First, they became helots because they had been conquered by Sparta. Most often, they were Messenians, people from the region directly to the west of Laconia (where Sparta was located). But technically anyone could be a helot.
The Spartans thought the Messenians were naturally inferior to them. And they treated them this way.
Being slaves, helots could not own property, and they had to do all the manual labor on a Spartan’s land. They also were forbidden from leaving the land unless given permission by their Spartan owner.
What’s more, they were also expected to join the Spartan army in foreign campaigns to serve as light infantry, which was effectively a death sentence. And as if this weren’t enough, the Spartan army would often campaign throughout the Peloponnese, beating and killing helots to remind them of their place in society.
As a result, helot uprisings were frequent. The punishment for a failed rebellion was harsh, but considering how bad their life was, they probably figured, “what could be worse?”
Women in Ancient Sparta
Spartan citizens had lots of power, but to earn this status, not only did you have to go through a grueling training process, but you also had to be a man.
However, if you were a Spartiate, being a woman still came with privileges. You were educated, much more so than women in other parts of Greece, who were mainly trained in how to keep the home.
In addition, Spartan women were also exempt from manual labor, relying on helots to do the dirty work of keeping the house clean and in order.
On top of learning, women were encouraged to practice sports and maintain good physical fitness. The Spartans believed this led to healthy, strong children. They hadn’t really figured out genetics yet.
Spartan women were allowed to own land, and because their husbands were so frequently away at war, they also enjoyed a fair bit of political power.
But they still weren’t citizens, and, in the end, their primary duty was to give birth to new Spartan children.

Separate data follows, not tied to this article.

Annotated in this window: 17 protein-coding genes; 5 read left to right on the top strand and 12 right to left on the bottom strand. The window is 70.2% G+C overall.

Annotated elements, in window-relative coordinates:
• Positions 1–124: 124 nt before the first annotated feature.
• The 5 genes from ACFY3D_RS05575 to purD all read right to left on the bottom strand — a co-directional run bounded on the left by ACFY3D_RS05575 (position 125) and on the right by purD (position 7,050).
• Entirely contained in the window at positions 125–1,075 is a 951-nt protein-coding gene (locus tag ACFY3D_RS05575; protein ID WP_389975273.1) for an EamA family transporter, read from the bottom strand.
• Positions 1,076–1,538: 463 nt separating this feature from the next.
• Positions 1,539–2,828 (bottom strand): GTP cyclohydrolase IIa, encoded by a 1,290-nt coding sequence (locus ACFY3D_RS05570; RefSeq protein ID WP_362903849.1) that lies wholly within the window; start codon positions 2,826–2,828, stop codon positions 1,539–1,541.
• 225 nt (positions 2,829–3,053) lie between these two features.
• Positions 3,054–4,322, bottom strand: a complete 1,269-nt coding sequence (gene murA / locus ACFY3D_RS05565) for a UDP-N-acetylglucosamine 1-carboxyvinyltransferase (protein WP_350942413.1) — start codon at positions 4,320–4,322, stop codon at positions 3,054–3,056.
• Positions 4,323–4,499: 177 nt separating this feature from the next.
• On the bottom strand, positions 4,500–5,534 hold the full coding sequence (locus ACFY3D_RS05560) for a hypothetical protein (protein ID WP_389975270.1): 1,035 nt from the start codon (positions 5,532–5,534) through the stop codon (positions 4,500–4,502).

If you weren’t a Spartan woman, then your life was pretty much confined to the home. You had few rights, and getting educated was pretty much nothing more than a dream.
The Decline of Spartan Society
The primary characteristics of Spartan society are its exclusivity and inequality. Only Spartan citizens had any power or money, and citizenship was restricted to a very small portion of society.
This helped Sparta become a strong militaristic city-state, but it also contributed to its downfall.
In the 5th and 4th centuries BC, Sparta became increasingly involved in foreign wars, and large numbers of Spartiates died during these conflicts.
The strict requirements of Spartan citizenship prevented them from replacing their ranks fast enough. So, Sparta slowly weakened.
Eventually, the helots saw this as an opportunity, and throughout the 4th and 3rd centuries BC, rebellions were common and difficult to control.
All of this meant that when Alexander the Great and later the Romans arrived, Sparta was a shell of its former self. In just a few short centuries, it had gone from being an ancient super power to a weak city-state overrun by slave rebellions.
In the end, all that emphasis on being Spartan made it so that no one could ever be Spartan again.
Written by Matthew Jones
Illustrated by Pablo Velarde Diaz-Pache